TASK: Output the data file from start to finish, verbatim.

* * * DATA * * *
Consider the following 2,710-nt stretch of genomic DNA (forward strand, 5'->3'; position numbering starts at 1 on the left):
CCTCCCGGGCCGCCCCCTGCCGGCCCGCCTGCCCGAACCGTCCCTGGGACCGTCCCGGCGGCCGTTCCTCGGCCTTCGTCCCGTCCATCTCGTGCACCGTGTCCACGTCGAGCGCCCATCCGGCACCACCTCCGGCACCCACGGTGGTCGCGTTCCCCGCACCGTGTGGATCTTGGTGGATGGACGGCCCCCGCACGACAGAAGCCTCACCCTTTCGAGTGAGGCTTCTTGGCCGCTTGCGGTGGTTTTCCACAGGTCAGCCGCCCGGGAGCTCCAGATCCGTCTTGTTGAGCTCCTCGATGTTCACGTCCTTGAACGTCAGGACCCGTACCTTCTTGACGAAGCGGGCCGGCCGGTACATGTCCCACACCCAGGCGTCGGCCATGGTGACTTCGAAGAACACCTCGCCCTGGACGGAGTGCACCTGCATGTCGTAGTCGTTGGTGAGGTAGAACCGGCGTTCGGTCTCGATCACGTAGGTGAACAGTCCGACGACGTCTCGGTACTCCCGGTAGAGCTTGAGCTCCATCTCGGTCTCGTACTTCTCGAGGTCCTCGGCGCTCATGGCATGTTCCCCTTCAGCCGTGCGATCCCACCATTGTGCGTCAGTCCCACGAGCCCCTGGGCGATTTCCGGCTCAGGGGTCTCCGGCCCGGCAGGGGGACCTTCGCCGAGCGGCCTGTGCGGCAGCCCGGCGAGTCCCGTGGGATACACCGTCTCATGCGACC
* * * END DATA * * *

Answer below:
Consider the following 2,710-nt stretch of genomic DNA (forward strand, 5'->3'; position numbering starts at 1 on the left):
CCTCCCGGGCCGCCCCCTGCCGGCCCGCCTGCCCGAACCGTCCCTGGGACCGTCCCGGCGGCCGTTCCTCGGCCTTCGTCCCGTCCATCTCGTGCACCGTGTCCACGTCGAGCGCCCATCCGGCACCACCTCCGGCACCCACGGTGGTCGCGTTCCCCGCACCGTGTGGATCTTGGTGGATGGACGGCCCCCGCACGACAGAAGCCTCACCCTTTCGAGTGAGGCTTCTTGGCCGCTTGCGGTGGTTTTCCACAGGTCAGCCGCCCGGGAGCTCCAGATCCGTCTTGTTGAGCTCCTCGATGTTCACGTCCTTGAACGTCAGGACCCGTACCTTCTTGACGAAGCGGGCCGGCCGGTACATGTCCCACACCCAGGCGTCGGCCATGGTGACTTCGAAGAACACCTCGCCCTGGACGGAGTGCACCTGCATGTCGTAGTCGTTGGTGAGGTAGAACCGGCGTTCGGTCTCGATCACGTAGGTGAACAGTCCGACGACGTCTCGGTACTCCCGGTAGAGCTTGAGCTCCATCTCGGTCTCGTACTTCTCGAGGTCCTCGGCGCTCATGGCATGTTCCCCTTCAGCCGTGCGATCCCACCATTGTGCGTCAGTCCCACGAGCCCCTGGGCGATTTCCGGCTCAGGGGTCTCCGGCCCGGCAGGGGGACCTTCGCCGAGCGGCCTGTGCGGCAGCCCGGCGAGTCCCGTGGGATACACCGTCTCATGCGACC